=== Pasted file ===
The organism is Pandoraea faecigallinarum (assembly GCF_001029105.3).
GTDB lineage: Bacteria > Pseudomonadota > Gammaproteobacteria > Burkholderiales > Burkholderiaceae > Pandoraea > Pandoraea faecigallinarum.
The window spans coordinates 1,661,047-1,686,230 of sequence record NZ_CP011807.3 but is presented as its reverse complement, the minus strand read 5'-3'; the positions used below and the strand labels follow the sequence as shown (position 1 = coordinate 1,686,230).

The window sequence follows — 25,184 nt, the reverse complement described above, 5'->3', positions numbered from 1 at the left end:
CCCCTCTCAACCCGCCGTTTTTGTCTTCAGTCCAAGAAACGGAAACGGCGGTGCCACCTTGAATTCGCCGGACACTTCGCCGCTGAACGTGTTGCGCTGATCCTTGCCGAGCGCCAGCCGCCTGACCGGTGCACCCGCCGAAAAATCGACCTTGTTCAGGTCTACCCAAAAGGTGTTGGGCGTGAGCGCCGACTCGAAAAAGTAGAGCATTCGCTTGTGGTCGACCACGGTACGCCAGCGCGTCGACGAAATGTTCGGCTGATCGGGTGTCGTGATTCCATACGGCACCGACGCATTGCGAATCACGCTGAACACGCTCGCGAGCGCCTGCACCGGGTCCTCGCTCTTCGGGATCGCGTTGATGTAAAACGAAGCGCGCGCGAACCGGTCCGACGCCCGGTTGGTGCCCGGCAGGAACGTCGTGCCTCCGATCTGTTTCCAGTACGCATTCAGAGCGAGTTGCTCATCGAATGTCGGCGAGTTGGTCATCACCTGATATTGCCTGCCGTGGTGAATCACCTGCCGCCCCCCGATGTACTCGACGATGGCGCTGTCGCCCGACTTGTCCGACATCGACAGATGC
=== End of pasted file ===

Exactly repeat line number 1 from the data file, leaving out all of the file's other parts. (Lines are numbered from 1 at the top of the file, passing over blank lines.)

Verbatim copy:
The organism is Pandoraea faecigallinarum (assembly GCF_001029105.3).